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Queen cage filler
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Queen Cage Filler
As with the shipping of any living organism, there always
exists the possibility of unintentionally including unwanted pests, from
microbes to mites. It's important to us that we be sure not to contribute
to the spread of any disease. To that end, we have come up with an integrated
pest management (IPM) system to provide a clean, healthy supply of attendant
bees for our queen cages and battery boxes. As well as providing healthy
bees, this system allows a single person to fill many cages with 6 or 7
attendant bees in a short time. The queens are added to the cages later
in the field.
An integrated pest management system uses both chemical
and non-chemical means to control various diseases and pests. The following
is a list of organisms and the principles we follow to control against them.
1) Tracheal mites. These mites live in tracheal
tubes of adult bees only. Each spring we start our cage filler hive
off with only sealed brood, without any adult bees present. Without contact
with infested adults these newly hatched workers cannot be infested The
hive is constructed with an electric heating chamber below the brood chamber
which incubates the brood until enough young bees hatch out and take over
the hive warming duties.
2) Varroa mites. These mites are controlled with
Apistan or Checkmite strips. We feel it is better to treat for these mites
in the hives rather than include Apistan queen tabs in the cages, as damage
can be done to the queen if she is exposed for too long a period in the
3) Nosema ceranae and Nosema apis. This is a very important disease to control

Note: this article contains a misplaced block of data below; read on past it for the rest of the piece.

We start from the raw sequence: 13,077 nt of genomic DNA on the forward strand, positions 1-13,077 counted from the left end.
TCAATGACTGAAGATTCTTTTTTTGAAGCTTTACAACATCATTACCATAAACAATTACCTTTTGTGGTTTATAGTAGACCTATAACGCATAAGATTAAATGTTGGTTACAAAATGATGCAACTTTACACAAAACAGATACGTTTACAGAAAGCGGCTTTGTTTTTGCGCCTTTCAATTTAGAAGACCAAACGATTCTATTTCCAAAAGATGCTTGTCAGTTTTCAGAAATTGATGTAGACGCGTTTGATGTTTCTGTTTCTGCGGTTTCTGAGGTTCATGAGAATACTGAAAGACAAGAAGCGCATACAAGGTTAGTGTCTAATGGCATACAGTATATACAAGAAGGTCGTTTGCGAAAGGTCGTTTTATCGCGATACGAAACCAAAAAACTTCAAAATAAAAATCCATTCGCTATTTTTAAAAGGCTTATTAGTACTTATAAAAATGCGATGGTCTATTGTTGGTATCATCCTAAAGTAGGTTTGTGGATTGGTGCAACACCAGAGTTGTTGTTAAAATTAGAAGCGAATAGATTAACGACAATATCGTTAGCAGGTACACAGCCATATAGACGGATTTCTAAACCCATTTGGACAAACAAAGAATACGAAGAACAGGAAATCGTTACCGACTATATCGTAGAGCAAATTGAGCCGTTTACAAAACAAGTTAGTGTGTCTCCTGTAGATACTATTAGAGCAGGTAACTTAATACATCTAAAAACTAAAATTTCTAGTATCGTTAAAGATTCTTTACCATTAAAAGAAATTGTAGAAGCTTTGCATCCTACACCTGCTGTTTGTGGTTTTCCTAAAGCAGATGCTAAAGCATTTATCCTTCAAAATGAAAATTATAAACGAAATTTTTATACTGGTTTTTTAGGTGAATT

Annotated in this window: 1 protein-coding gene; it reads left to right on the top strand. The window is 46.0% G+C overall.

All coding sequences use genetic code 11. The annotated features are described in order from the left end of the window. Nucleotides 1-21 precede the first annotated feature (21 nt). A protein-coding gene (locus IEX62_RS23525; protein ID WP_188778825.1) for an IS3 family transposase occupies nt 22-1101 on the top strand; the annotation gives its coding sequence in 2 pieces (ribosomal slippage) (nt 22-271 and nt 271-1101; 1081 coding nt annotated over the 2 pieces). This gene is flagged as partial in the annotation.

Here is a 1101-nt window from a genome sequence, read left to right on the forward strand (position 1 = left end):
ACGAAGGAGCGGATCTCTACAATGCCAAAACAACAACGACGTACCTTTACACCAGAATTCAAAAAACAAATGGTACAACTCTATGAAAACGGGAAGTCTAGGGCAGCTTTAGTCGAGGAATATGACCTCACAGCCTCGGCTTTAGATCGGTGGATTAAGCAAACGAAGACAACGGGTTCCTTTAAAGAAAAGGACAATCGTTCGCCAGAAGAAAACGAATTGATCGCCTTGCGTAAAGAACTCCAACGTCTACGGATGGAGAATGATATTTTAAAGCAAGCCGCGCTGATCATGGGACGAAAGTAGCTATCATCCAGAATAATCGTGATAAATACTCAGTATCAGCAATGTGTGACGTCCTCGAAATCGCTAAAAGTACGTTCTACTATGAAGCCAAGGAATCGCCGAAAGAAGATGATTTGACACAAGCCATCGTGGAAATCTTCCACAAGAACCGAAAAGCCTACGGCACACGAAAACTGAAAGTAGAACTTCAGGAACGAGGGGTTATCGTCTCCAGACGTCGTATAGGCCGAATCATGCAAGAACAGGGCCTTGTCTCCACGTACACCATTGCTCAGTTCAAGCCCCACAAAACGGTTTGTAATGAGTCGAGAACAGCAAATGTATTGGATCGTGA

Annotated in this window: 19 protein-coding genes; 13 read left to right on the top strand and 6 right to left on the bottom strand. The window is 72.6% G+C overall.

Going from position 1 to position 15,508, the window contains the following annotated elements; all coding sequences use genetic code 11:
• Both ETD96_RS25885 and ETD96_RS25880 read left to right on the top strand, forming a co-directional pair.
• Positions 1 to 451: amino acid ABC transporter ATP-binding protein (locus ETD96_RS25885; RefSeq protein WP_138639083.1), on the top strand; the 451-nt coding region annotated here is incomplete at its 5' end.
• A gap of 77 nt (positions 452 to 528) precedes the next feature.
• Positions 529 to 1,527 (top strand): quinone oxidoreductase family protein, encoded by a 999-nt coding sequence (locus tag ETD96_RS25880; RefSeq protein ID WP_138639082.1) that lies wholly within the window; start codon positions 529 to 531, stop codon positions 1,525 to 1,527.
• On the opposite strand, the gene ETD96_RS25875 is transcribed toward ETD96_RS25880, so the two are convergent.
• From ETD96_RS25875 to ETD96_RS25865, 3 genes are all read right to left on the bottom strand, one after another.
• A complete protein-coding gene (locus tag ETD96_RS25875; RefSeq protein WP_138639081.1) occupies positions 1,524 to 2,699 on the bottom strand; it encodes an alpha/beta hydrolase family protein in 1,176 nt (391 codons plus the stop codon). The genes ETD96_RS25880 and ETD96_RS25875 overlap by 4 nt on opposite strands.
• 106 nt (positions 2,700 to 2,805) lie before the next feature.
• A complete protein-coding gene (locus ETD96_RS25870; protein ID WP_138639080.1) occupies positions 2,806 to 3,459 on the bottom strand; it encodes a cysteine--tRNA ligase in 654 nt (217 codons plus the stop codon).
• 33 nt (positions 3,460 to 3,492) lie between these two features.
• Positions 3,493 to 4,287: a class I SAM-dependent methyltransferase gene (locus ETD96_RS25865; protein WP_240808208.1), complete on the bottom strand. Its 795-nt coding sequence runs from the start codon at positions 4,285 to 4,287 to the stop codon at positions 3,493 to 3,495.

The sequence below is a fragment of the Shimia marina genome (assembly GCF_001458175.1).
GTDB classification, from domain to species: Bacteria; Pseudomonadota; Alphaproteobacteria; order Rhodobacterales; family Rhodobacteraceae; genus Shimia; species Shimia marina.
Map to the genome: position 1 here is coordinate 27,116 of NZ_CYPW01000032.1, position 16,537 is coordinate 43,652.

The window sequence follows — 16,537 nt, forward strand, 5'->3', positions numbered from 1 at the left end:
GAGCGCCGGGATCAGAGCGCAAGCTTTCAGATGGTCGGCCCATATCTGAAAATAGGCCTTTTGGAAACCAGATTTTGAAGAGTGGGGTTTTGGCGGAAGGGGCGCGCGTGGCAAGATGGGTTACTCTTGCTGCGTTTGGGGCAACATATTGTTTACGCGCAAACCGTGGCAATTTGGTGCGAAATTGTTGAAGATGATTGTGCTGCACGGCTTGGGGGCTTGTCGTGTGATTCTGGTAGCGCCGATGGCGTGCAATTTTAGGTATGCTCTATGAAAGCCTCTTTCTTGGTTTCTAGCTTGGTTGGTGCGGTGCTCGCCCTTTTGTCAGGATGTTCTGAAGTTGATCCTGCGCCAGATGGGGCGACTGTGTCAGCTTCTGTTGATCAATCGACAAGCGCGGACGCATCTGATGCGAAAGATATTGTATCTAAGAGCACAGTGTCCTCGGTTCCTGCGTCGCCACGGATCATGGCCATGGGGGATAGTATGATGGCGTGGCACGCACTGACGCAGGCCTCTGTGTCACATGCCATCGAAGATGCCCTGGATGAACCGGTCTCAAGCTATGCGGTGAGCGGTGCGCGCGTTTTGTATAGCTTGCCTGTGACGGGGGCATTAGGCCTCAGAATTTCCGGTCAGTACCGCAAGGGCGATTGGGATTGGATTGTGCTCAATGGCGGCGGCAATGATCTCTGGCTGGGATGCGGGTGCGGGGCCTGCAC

because infected queens are often superseded in a few weeks. Feeding fumagilin
(i.e.Fumidil B) is an effective treatment. As well as treating the hive,
we add Fumidil B to the queen cage candy and also to the water which we
give the caged queens as they come in from the field and just before they
are shipped.( Note: It is a good practice for the customer receiving the
queens to continue Fumidil B treatment when the bees are watered each day
before introduction. A small bottle of Fumidil may go a long way toward
assuring success. Be aware though that introducing a healthy queen into
a Nosema infected hive may result in supersedure.)
4) Foulbrood American and European foulbrood are
both protected against by feeding Terramycin in the internal feeder.
5) Other measures taken. Samples of bees are dissected
regularly to inspect for tracheal mite infestation. The debris tray is inspected
for evidence of Varroa mites. A robbing screen is placed over the entrance
to exclude robbers and drifting bees. The hive is isolated from other hives
to prevent infestation. Cordovan bees are used to be able to identify any foreign
or robbing bees.
Operation of Cage Filler
1. Empty queen cages are lined up against the holes in
the front of the devise.
2. The plunger is removed, the hive is opened, one or more
frames of bees are shaken into the cage filling chamber (after inspecting
3. The plunger is replaced and adjusted in height to allow
a steady flow of bees into the cages.
4. As each cage fills with 6-7 bees the cork is pushed
halfway in (for easy removal when inserting the queen). A new cage is placed
up against the hole, and the process is repeated until all cages are filled.
5. When finished, the sliding door is raised to allow bees
to walk back into the hive. The holes are blocked to prevent entry of robbers
or drifting bees.
Varroa Specific Hygiene
( VSH )
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